(Bloomberg) -- North Korea tested what it billed as newly developed cruise missiles for use in submarines, with leader Kim Jong Un overseeing the launch that came as he has ramped up rhetoric about a potential conflict with the US and South Korea.
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Kim supervised tests of the new strategic cruise missiles that hit island targets in a move designed to help his country’s navy deliver a nuclear strike, the official Korean Central News Agency reported Monday of the test that took place a day earlier. It released photos showing a missile being launched from the water.
There were no details released on the distance traveled by the missiles or whether they were actually launched from a submarine, or an underwater platform. Multiple projectiles were detected around the waters near North Korea’s eastern port of Sinpo, South Korea’s Joint Chiefs of Staff said previously in a text message to reporters.
Kim and his official media have been lashing out at the US and South Korea for almost every day over the past month, with the North Korean leader saying the time for peaceful unification is over and seeking to strike the concept from the country’s constitution.
Read: Kim Jong Un Wants ‘Peaceful Reunification’ Cut From Constitution
Over the weekend, North Korea’s biggest newspaper Rodong Sinmun, published an article calling the US “the enemy of humankind.”
“Owing to their ever-escalating war moves, the security environment in the Korean Peninsula is inching closer to a more critical situation and the word ‘war’ is already approaching us as a realistic entity, not as an abstract concept,” according to the article.
In one of its biggest provocations this year, North Korea fired an intermediate-range ballistic missile in early January capable of hitting US bases in Asia in its first such launch of 2024. The state’s official media said it was a “hypersonic” missile, indicating it deployed a reentry vehicle that could carry a nuclear warhead and maneuver at high speeds.
Read: North Korea Test-Fires Its First Ballistic Missile of 2024
North Korea followed that by firing multiple cruise missiles into waters off its west coast and tearing down a monument dedicated to reunification with South Korea as leader Kim intensified a pressure campaign against his neighbor.
Kim appears to be transferring massive amounts of weapons to Russia for President Vladimir Putin to use in his war on Ukraine. The arms include artillery shells and ballistic missiles, the US and South Korea have said. Russia is likely providing technology, key materials and commodities to Kim that could help him expand the economy and increase his military strength.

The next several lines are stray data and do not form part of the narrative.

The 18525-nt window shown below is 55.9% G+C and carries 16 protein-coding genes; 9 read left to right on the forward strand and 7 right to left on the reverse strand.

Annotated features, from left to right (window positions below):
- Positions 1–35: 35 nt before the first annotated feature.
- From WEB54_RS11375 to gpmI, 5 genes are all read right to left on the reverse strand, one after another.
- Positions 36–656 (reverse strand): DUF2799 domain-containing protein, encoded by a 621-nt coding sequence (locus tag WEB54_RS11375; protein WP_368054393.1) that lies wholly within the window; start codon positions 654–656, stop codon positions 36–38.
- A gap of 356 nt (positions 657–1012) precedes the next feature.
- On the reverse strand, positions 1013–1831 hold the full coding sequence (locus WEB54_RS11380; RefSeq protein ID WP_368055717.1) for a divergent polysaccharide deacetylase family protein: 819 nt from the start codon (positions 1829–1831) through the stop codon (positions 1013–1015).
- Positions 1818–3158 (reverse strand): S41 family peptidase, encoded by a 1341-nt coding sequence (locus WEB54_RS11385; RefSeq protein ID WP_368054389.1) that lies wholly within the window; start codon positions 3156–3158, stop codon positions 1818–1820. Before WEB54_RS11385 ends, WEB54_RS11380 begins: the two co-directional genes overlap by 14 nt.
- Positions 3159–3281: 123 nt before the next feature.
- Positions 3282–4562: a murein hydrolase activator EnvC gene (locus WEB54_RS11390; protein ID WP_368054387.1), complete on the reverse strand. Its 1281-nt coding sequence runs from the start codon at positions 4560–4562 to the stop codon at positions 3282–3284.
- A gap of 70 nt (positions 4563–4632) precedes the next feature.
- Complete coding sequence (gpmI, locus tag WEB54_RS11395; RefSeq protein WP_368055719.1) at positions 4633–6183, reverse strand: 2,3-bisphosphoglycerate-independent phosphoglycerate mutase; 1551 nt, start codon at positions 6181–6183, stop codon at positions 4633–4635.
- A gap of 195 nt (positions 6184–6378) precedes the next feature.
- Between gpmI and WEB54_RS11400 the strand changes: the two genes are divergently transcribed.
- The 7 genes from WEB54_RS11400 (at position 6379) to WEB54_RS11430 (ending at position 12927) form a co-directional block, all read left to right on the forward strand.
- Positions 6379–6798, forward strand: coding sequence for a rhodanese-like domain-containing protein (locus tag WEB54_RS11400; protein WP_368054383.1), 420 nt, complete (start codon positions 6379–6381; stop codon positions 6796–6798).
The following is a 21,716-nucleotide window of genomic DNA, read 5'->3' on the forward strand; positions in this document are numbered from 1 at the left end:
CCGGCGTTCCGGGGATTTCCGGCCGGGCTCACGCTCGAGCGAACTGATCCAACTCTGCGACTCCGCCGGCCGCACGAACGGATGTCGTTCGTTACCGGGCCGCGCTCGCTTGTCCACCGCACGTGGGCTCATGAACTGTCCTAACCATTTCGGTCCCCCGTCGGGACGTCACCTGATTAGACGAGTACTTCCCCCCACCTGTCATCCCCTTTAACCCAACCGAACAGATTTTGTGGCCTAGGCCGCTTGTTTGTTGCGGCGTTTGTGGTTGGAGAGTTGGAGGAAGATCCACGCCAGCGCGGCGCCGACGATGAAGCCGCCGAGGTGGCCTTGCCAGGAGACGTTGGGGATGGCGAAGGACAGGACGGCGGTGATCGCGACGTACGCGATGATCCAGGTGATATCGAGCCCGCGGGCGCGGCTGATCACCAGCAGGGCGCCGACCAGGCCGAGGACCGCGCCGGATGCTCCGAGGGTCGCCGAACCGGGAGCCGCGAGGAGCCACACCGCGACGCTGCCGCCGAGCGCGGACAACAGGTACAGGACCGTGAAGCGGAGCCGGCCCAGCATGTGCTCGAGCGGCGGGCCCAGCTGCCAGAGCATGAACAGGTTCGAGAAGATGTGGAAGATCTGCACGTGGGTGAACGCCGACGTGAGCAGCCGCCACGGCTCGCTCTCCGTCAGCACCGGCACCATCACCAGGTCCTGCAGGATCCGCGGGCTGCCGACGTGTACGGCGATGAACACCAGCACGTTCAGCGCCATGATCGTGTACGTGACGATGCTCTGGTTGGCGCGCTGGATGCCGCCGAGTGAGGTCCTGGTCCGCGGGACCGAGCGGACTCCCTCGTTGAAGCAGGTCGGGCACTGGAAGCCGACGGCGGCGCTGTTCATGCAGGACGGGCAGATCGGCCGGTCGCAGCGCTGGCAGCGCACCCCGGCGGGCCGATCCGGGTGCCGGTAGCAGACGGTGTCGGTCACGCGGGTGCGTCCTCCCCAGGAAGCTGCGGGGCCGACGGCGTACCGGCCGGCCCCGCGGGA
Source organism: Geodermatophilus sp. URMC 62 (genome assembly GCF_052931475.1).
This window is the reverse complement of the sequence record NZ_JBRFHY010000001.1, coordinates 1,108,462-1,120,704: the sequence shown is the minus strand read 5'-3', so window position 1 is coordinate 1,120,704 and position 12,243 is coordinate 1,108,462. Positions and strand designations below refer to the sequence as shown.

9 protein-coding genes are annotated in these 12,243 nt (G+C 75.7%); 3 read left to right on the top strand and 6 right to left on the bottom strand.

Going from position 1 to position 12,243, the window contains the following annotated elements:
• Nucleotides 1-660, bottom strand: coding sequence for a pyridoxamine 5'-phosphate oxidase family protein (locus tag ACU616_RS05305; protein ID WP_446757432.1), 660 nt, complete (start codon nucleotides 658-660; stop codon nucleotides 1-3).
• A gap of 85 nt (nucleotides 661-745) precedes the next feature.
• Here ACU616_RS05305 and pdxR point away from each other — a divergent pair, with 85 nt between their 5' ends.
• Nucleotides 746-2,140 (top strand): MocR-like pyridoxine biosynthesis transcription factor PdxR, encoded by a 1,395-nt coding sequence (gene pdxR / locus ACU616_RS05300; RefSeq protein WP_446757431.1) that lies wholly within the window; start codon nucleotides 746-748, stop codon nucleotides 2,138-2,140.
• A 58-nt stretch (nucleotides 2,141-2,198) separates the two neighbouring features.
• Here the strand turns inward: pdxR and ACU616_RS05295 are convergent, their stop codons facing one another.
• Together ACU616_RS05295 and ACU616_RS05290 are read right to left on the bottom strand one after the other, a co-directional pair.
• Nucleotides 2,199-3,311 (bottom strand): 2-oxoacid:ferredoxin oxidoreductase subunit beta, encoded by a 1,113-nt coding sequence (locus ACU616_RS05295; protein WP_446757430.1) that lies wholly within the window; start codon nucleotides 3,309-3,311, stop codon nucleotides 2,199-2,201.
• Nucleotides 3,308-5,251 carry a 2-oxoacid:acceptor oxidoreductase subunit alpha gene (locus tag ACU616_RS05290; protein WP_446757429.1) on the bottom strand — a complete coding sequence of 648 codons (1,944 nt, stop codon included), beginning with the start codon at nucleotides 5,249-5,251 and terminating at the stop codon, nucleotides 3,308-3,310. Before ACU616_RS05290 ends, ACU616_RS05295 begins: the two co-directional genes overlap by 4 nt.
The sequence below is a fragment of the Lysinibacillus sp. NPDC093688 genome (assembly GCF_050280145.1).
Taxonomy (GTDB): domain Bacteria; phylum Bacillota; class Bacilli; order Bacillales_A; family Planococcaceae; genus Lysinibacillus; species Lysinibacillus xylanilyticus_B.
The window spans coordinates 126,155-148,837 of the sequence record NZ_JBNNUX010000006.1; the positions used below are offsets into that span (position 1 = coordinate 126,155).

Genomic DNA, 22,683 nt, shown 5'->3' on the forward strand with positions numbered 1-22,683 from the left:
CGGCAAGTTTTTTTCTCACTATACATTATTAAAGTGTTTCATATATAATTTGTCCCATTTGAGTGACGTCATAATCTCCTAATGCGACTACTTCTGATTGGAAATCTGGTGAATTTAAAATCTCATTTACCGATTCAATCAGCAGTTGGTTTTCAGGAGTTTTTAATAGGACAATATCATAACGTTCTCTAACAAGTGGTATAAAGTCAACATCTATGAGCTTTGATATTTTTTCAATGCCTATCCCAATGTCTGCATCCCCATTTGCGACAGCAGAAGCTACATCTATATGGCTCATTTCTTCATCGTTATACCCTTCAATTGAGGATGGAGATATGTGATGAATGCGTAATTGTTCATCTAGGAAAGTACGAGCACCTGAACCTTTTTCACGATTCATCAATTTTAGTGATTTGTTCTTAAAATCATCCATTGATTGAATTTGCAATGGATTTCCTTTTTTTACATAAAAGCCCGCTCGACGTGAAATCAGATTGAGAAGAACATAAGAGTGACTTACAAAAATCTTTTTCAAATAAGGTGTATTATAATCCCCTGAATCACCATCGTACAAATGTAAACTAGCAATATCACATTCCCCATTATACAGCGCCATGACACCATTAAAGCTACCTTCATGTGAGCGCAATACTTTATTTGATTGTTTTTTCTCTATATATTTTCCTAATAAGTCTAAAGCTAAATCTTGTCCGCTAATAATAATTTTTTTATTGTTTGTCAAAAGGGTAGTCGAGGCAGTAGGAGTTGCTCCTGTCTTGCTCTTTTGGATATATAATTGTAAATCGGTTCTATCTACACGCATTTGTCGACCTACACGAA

North Korea and Russia have denied accusations of arms transfers but satellite imagery since October shows a steady flow of shipping between the two countries likely conducted in territorial waters of the two to avoid international interdiction.
Read more: Ghost Ships at Reawakened North Korea Port Put Ukraine in Peril
Pyongyang fired 30 ballistic missiles and three space rockets in 2023. They included five intercontinental ballistic missiles that could hit the US mainland. Kim’s regime launched more than 70 ballistic missiles in 2022, a record for the state.
Kim has ignored US calls to return to long-stalled nuclear disarmament talks, which offered Pyongyang economic aid in exchange for disarmament. But he has been busy modernizing his arsenal of missiles and conducting tests of systems to attack South Korea and Japan, which host the bulk of US military personnel in the region.
North Korea in late September enshrined its policy of exponentially growing its nuclear forces into its constitution, with Kim saying he was making the move to counter threats from the US and its partners to stifle Pyongyang’s atomic ambitions and destroy its system.
Although North Korea is barred by United Nations Security Council resolutions from testing ballistic missiles, it faces no such prohibitions on cruise missiles.
Ballistic missiles fly in an arced trajectory at supersonic speeds and are unpowered on descent. Cruise missiles travel at typically subsonic speeds and can fly at low altitudes. They are maneuverable, making them harder to detect and intercept.
--With assistance from Bill Faries.
(Updates with additional details in fifth paragraph. A previous version corrected the year of record missile launches.)
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